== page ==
It is also important to obtain and document informed consent from the patient says the NHS watchdog. Informed consent means doctors must check that patients understand not only the benefits (in this case the potential but not guaranteed reduction in breast cancer risk) and the risks (for example the side effects of the drugs) of undergoing a new treatment.
Professor Mark Baker, Director of the Centre for Clinical Practice at NICE says in a statement:
“Although neither drug is licensed as a preventative treatment in the UK, clinical evidence shows they are an effective option for many women and could be preferable to surgery.”
Currently in the UK, if someone has a family history of breast cancer they have two options. They can have a genetic test to verify a genetic reason for their family history and if that is positive, undergo annual screening so any tumours are found early.
The other option is to have their breasts removed by surgery, as actress Angelina Jolie did. Jolie says she carries a mutation in her BRCA1 gene.
Women who carry a BRCA1 or BRCA2 mutation have a significantly higher risk of developing breast and ovarian cancers.
Removal of the breasts by surgery is a major operation and can be very traumatic, says Baker, explaining that the new NICE guideline offers women more options in how they manage their risk of breast cancer:
“… those with a ‘moderate’ or ‘high’ risk of developing breast cancer because of their family history but who have not had the disease themselves can now be offered tamoxifen or raloxifene for five years to prevent it.”
The new NICE guideline calls for more men and women, including in some cases otherwise healthy people, to be tested for genetic mutations that cause cancers that run in families.
The guideline also includes the following recommendations:
- Doctors should calculate a person’s risk of getting breast cancer by looking at their family history and using a proven method to work out if they are likely to be carrying a genetic fault such as a mutation in the BRCA1 or BRCA2 gene.
- If such calculations don’t yield clear results, then doctors should use their clinical judgement to decide whether to offer genetic testing.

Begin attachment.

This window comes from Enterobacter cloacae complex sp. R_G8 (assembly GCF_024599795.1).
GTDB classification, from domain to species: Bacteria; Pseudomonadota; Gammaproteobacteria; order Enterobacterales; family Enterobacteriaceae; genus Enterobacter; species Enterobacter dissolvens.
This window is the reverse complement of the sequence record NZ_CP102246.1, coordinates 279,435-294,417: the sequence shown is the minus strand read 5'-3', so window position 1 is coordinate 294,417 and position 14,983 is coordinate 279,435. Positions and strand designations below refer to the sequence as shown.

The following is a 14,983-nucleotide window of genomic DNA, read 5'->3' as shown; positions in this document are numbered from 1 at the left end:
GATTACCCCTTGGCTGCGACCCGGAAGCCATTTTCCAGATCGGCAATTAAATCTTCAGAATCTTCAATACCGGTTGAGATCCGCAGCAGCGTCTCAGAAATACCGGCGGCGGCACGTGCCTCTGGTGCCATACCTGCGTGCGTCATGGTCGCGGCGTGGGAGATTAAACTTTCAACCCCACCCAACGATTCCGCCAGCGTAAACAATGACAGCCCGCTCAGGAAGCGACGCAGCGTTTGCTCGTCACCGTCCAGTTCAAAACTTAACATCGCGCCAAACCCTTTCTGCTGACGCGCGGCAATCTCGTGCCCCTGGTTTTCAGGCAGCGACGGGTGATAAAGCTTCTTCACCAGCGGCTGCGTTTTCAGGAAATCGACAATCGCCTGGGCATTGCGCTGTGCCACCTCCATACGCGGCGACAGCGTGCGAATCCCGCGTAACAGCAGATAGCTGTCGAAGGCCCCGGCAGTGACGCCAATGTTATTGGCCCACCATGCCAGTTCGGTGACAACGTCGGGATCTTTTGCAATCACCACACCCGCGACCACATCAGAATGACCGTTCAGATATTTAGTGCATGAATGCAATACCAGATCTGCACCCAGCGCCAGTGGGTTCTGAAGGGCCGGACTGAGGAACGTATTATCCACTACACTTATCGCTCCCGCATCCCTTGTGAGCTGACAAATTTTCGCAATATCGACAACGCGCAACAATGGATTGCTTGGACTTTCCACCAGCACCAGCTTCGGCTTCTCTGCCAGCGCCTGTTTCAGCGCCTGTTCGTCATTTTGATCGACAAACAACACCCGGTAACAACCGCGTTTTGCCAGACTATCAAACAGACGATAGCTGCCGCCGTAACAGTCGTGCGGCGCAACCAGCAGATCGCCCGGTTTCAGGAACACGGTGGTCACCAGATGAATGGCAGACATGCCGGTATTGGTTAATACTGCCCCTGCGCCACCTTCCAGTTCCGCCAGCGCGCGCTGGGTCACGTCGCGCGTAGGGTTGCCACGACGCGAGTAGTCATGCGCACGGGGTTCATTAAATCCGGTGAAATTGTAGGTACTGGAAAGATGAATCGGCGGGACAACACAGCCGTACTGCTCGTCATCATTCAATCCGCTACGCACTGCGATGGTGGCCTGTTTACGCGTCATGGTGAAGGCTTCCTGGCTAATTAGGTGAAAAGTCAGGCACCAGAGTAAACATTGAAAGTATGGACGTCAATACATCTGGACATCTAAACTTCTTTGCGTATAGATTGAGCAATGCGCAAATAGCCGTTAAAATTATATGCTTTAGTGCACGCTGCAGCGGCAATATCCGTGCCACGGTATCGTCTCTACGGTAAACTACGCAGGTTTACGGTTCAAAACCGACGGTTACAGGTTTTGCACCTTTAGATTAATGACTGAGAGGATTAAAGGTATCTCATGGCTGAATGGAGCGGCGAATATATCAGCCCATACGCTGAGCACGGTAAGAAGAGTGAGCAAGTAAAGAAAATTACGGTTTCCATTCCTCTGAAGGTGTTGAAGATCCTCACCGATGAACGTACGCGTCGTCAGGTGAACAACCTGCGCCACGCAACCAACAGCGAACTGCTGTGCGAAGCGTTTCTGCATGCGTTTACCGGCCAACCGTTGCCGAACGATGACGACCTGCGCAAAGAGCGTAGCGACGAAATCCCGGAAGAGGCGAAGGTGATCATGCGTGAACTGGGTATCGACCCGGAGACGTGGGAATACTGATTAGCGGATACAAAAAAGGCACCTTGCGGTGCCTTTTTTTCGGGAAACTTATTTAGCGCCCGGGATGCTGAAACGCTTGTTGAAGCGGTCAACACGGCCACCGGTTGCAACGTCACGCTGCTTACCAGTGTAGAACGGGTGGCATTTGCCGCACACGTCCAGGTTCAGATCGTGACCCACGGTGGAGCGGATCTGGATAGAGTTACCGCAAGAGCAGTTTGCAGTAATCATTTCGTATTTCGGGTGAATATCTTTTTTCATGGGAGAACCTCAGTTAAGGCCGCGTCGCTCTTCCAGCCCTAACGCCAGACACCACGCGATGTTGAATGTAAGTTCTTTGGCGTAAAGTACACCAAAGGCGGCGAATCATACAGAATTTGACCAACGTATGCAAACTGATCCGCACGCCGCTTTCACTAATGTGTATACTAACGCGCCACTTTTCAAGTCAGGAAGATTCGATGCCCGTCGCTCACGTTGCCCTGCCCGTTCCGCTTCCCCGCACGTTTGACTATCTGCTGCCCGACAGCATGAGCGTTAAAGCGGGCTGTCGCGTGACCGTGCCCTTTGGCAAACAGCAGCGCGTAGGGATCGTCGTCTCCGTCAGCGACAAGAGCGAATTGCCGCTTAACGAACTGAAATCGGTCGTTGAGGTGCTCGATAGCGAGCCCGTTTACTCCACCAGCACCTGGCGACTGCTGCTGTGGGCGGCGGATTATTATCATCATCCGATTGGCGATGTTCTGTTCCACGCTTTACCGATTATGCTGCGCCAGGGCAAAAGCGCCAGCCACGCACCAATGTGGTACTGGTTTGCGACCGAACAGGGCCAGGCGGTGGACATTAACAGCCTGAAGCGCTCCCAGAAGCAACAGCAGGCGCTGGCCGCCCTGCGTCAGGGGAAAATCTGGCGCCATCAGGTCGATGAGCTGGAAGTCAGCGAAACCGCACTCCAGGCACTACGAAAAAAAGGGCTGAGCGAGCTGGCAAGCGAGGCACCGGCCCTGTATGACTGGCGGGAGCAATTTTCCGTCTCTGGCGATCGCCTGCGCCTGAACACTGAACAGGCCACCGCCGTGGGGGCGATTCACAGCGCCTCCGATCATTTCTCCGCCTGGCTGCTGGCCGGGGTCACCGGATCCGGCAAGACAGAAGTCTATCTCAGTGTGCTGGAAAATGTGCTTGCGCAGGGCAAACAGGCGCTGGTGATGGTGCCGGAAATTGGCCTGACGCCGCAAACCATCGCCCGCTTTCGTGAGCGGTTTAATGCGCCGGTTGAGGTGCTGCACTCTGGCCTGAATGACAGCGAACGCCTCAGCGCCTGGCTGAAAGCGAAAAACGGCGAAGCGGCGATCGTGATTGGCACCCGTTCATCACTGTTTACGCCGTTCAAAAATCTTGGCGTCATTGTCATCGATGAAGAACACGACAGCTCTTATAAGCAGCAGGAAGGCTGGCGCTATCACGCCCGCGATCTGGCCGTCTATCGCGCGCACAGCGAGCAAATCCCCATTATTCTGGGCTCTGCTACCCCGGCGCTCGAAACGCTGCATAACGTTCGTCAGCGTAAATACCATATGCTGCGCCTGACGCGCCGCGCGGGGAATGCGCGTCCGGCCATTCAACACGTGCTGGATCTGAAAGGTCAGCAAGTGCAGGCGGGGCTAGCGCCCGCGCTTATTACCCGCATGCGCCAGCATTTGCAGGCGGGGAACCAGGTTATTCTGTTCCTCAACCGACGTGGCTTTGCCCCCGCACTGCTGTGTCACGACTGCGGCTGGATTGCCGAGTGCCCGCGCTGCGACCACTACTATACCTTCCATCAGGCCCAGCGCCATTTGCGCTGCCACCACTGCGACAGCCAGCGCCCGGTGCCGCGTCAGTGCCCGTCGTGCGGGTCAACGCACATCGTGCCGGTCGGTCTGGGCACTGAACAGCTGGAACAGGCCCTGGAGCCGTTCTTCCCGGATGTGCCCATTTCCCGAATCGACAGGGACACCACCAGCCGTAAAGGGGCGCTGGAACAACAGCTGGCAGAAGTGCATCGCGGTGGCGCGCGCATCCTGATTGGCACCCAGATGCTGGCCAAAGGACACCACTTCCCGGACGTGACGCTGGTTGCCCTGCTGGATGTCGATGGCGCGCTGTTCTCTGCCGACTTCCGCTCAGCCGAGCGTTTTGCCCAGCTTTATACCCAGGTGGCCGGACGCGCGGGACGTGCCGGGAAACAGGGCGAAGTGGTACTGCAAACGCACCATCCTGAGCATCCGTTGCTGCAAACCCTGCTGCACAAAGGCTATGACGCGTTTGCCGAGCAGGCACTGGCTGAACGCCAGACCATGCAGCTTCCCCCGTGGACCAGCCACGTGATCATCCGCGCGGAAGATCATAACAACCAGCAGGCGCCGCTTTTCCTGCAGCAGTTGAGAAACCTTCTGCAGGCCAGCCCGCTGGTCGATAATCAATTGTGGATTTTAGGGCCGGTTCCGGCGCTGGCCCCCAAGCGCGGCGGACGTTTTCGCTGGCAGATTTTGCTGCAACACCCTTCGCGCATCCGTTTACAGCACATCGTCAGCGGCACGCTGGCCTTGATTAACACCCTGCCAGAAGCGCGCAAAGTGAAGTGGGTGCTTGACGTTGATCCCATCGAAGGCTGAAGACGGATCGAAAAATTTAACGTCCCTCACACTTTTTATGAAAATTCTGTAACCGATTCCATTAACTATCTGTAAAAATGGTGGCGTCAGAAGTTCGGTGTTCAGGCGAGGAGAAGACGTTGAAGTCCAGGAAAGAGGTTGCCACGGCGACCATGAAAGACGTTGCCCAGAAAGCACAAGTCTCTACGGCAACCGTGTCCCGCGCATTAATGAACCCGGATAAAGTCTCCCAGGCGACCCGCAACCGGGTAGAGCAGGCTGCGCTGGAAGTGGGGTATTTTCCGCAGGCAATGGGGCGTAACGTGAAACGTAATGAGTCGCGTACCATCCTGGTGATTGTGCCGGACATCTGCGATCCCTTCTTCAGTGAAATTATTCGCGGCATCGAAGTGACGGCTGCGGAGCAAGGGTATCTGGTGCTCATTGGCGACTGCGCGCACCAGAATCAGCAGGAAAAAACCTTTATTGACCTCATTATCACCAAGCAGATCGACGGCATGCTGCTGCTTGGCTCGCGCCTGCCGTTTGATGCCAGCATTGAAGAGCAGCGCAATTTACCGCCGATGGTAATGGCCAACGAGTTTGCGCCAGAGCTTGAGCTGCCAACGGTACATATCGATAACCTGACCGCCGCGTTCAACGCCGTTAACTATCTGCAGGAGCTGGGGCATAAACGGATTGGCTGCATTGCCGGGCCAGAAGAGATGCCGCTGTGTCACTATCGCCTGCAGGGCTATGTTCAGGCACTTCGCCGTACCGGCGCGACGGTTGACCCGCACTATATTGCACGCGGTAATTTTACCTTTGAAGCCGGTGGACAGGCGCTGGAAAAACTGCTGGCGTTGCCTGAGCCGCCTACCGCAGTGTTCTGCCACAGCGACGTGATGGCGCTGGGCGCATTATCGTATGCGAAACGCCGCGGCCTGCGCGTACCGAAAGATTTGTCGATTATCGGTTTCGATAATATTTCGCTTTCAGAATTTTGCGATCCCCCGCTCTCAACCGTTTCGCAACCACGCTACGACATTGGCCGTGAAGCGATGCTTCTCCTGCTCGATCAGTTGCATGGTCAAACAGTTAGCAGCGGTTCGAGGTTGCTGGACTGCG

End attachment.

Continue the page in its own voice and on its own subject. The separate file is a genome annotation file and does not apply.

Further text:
- A relative who has or has had breast and/or ovarian cancer should be offered genetic testing if they have a 10% or more chance of having a mutation in either the BRCA1 or BRCA2 gene (in the previous guideline the threshold was 20%).
- All women aged 30-49 who have, or have had breast cancer and remain at high risk for the disease, including those with a BRCA1 or BRCA2 mutation, should be offered an annual MRI screen.
Dr Caitlin Palframan, Assistant Head of Policy at Breakthrough Breast Cancer, and member of the group that developed the guideline for NICE, describes the new guidelines as a “game changer” for how we prevent breast cancer.
“Our strongest tool in the fight against breast cancer is prevention, and these new guidelines are a fantastic leap forward in the way we prevent breast cancer developing in those at highest risk,” she says.
Palframan says it is important that people have options to help them manage their own breast cancer risk, and for those at higher risk, it is important to have options that go beyond screening and surgery.
“From here the next challenge is ensuring the NHS is equipped to deliver on the promise of these recommendations; more screening, genetic testing and better preventative options for those few people at highest risk,” she adds.
Written by Catharine Paddock PhD